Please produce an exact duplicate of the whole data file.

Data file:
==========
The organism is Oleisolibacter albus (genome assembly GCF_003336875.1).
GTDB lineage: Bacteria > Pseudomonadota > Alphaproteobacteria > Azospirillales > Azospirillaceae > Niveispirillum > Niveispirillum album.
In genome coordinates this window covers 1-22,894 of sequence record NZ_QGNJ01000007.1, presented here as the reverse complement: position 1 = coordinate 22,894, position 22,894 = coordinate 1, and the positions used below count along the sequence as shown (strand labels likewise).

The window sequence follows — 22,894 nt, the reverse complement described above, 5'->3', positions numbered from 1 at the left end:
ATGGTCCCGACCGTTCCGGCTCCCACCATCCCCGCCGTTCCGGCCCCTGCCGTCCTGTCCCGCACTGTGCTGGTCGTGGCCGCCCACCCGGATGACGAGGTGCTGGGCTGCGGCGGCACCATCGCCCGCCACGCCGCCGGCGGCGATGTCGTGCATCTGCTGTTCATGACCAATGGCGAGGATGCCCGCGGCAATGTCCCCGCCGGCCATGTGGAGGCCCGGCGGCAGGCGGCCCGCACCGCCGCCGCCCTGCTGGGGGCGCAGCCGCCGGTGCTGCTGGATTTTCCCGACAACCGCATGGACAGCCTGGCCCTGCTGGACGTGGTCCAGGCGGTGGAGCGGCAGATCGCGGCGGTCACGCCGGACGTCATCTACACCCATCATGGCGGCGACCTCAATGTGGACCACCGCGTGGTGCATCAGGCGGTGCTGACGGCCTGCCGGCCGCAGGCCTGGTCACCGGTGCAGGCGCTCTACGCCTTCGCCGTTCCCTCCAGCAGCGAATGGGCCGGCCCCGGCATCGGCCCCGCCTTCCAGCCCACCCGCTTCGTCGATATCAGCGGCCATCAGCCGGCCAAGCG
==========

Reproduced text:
The organism is Oleisolibacter albus (genome assembly GCF_003336875.1).
GTDB lineage: Bacteria > Pseudomonadota > Alphaproteobacteria > Azospirillales > Azospirillaceae > Niveispirillum > Niveispirillum album.
In genome coordinates this window covers 1-22,894 of sequence record NZ_QGNJ01000007.1, presented here as the reverse complement: position 1 = coordinate 22,894, position 22,894 = coordinate 1, and the positions used below count along the sequence as shown (strand labels likewise).

The window sequence follows — 22,894 nt, the reverse complement described above, 5'->3', positions numbered from 1 at the left end:
ATGGTCCCGACCGTTCCGGCTCCCACCATCCCCGCCGTTCCGGCCCCTGCCGTCCTGTCCCGCACTGTGCTGGTCGTGGCCGCCCACCCGGATGACGAGGTGCTGGGCTGCGGCGGCACCATCGCCCGCCACGCCGCCGGCGGCGATGTCGTGCATCTGCTGTTCATGACCAATGGCGAGGATGCCCGCGGCAATGTCCCCGCCGGCCATGTGGAGGCCCGGCGGCAGGCGGCCCGCACCGCCGCCGCCCTGCTGGGGGCGCAGCCGCCGGTGCTGCTGGATTTTCCCGACAACCGCATGGACAGCCTGGCCCTGCTGGACGTGGTCCAGGCGGTGGAGCGGCAGATCGCGGCGGTCACGCCGGACGTCATCTACACCCATCATGGCGGCGACCTCAATGTGGACCACCGCGTGGTGCATCAGGCGGTGCTGACGGCCTGCCGGCCGCAGGCCTGGTCACCGGTGCAGGCGCTCTACGCCTTCGCCGTTCCCTCCAGCAGCGAATGGGCCGGCCCCGGCATCGGCCCCGCCTTCCAGCCCACCCGCTTCGTCGATATCAGCGGCCATCAGCCGGCCAAGCG